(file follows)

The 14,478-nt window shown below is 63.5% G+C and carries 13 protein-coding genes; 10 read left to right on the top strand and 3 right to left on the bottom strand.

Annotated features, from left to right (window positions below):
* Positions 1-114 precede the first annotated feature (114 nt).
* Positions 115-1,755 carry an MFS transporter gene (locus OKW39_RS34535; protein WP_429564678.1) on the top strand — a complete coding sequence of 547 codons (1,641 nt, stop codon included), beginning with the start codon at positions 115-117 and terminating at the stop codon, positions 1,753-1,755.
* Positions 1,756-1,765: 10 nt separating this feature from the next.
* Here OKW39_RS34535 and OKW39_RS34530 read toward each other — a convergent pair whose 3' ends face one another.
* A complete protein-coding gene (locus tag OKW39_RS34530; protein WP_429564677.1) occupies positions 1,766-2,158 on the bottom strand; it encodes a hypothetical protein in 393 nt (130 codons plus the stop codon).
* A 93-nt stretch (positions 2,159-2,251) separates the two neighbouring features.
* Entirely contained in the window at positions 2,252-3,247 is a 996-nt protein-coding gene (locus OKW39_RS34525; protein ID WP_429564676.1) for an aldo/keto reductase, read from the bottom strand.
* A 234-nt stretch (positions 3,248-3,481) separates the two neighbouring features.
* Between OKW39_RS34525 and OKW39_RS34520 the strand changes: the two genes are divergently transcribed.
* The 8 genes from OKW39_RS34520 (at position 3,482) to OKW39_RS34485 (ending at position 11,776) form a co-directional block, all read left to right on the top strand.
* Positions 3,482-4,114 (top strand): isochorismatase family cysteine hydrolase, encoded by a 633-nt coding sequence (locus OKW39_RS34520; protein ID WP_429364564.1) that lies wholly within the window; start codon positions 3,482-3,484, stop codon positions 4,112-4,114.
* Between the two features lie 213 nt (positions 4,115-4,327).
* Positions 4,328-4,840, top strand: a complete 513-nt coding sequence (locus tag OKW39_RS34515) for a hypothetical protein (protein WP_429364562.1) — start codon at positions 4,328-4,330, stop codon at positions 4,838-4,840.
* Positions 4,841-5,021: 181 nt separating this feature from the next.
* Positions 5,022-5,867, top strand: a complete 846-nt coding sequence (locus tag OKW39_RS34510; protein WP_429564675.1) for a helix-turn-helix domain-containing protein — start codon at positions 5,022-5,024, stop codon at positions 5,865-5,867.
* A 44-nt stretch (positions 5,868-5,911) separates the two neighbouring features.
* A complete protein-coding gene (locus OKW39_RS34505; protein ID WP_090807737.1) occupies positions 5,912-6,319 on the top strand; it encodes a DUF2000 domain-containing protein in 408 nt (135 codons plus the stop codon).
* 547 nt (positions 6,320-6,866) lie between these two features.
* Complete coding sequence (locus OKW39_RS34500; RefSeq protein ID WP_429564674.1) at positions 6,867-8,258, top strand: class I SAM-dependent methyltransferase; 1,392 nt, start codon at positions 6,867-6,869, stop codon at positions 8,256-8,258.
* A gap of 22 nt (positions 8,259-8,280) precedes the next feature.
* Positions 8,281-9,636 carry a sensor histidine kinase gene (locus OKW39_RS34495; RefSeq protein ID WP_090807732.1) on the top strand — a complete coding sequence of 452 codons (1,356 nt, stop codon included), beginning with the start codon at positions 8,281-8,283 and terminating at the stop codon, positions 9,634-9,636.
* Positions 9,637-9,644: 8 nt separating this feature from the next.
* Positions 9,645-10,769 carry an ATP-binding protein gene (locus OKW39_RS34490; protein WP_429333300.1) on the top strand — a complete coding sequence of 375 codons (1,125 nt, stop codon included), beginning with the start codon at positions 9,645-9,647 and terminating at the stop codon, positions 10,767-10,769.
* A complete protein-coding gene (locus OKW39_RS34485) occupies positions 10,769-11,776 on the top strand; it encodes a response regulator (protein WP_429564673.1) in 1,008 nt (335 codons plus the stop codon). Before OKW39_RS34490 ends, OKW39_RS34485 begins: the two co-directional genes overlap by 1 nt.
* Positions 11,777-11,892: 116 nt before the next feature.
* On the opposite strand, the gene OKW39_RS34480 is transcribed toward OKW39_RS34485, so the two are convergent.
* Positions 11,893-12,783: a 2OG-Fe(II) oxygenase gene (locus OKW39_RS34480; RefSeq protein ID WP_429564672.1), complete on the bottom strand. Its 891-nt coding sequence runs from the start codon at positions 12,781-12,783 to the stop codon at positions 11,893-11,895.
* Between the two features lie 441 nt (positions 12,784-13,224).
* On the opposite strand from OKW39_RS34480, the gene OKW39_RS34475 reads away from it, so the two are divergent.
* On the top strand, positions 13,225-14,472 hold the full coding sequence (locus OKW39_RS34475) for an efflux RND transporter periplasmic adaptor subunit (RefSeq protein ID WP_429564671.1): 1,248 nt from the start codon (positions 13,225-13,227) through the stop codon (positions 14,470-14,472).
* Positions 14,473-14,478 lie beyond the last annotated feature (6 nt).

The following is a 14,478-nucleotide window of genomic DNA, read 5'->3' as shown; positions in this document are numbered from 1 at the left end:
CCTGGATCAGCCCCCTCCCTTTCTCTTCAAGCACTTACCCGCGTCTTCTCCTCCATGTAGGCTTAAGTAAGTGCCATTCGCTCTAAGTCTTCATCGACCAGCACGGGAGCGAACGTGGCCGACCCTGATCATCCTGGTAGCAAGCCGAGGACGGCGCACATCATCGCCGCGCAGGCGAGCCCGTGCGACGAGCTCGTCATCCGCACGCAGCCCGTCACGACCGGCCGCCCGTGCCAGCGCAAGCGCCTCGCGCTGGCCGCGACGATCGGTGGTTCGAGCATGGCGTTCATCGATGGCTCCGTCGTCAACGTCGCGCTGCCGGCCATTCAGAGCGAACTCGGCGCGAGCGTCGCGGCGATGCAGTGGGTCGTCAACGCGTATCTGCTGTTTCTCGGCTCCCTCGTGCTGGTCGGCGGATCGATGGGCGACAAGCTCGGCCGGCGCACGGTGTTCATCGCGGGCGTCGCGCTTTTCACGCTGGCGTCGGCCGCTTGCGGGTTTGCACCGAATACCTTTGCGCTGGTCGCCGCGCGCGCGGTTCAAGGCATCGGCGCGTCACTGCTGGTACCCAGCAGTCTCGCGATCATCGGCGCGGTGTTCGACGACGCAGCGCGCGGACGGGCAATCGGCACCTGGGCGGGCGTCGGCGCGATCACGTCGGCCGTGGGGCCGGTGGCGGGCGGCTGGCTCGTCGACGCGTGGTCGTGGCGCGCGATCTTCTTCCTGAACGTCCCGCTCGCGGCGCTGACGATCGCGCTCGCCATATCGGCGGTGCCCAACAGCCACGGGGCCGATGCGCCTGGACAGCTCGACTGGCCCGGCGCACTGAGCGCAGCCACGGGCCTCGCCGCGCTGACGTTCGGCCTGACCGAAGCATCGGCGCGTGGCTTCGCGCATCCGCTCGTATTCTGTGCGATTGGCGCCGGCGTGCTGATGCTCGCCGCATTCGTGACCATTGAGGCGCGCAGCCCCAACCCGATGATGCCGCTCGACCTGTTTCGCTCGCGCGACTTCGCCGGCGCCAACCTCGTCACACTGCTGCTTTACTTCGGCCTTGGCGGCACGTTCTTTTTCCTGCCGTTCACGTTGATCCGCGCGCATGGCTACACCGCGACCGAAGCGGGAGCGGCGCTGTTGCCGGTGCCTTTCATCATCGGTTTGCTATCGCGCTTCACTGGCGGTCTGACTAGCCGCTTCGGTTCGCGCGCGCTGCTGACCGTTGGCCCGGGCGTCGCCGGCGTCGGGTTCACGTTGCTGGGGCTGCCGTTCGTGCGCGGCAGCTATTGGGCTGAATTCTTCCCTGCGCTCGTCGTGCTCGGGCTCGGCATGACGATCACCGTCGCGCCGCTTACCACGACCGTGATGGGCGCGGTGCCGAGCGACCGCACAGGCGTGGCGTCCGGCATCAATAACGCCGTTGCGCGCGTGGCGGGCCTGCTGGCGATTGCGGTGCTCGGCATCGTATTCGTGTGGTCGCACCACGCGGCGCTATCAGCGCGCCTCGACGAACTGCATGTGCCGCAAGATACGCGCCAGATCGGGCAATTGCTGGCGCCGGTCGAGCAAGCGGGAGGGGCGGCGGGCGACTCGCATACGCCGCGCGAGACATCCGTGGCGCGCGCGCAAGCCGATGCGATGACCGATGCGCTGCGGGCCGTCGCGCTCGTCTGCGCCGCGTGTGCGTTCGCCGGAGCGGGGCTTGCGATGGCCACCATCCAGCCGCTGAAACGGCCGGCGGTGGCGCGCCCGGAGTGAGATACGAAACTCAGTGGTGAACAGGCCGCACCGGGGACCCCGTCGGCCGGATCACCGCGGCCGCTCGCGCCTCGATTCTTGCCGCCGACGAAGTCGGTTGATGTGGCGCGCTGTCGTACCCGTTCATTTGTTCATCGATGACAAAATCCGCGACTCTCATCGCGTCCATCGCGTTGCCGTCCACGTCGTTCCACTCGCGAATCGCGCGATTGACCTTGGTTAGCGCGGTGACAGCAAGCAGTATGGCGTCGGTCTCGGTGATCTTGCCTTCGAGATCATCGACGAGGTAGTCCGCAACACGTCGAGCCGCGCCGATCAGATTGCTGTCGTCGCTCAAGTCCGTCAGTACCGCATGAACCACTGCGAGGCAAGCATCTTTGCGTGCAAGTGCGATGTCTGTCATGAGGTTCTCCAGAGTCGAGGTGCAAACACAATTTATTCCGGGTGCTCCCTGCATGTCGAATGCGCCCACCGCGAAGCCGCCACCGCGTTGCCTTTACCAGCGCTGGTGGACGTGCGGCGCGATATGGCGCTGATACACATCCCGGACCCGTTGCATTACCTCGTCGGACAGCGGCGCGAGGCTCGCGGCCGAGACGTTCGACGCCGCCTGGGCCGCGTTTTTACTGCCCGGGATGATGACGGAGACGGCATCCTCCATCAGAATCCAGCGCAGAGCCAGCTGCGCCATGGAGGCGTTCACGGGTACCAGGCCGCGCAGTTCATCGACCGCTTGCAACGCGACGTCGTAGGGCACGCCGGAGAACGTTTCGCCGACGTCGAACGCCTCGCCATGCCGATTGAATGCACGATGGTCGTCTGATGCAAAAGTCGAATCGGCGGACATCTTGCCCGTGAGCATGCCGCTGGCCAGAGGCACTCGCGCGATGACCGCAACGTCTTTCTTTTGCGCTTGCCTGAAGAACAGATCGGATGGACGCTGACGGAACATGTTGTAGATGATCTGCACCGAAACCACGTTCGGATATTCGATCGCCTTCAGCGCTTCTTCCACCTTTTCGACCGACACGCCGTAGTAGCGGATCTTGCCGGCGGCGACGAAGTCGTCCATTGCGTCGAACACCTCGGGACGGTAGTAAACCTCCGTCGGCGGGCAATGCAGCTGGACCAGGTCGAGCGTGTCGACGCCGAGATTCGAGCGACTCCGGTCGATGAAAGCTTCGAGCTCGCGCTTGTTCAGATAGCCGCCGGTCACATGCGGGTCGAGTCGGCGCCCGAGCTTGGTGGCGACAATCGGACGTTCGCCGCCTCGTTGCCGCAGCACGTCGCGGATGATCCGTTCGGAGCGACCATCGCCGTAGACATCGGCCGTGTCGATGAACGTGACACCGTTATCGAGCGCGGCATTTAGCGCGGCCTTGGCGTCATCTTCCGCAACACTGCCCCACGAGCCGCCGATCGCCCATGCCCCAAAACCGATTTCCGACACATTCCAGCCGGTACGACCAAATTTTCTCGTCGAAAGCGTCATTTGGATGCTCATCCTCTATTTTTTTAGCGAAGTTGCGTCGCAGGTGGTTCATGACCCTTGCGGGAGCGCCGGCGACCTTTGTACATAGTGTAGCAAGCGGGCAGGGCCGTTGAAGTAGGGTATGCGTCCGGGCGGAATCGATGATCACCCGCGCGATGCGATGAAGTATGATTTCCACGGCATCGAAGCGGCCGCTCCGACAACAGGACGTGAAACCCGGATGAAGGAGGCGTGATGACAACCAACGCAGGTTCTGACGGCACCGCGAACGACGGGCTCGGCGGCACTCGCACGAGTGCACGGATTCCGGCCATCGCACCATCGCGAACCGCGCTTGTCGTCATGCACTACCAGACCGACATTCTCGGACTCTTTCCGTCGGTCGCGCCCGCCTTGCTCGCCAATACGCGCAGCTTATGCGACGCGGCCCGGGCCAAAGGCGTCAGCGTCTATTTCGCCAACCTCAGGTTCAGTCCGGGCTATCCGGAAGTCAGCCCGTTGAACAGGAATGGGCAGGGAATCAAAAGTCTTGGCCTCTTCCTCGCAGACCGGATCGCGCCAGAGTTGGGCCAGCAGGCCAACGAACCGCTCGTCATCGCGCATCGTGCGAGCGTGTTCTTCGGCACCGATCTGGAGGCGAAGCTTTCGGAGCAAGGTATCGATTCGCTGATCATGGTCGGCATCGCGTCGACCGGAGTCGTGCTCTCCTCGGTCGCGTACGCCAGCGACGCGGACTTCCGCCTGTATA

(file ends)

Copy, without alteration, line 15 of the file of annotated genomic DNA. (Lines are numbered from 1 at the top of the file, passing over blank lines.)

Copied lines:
* Positions 4,328-4,840, top strand: a complete 513-nt coding sequence (locus tag OKW39_RS34515) for a hypothetical protein (protein WP_429364562.1) — start codon at positions 4,328-4,330, stop codon at positions 4,838-4,840.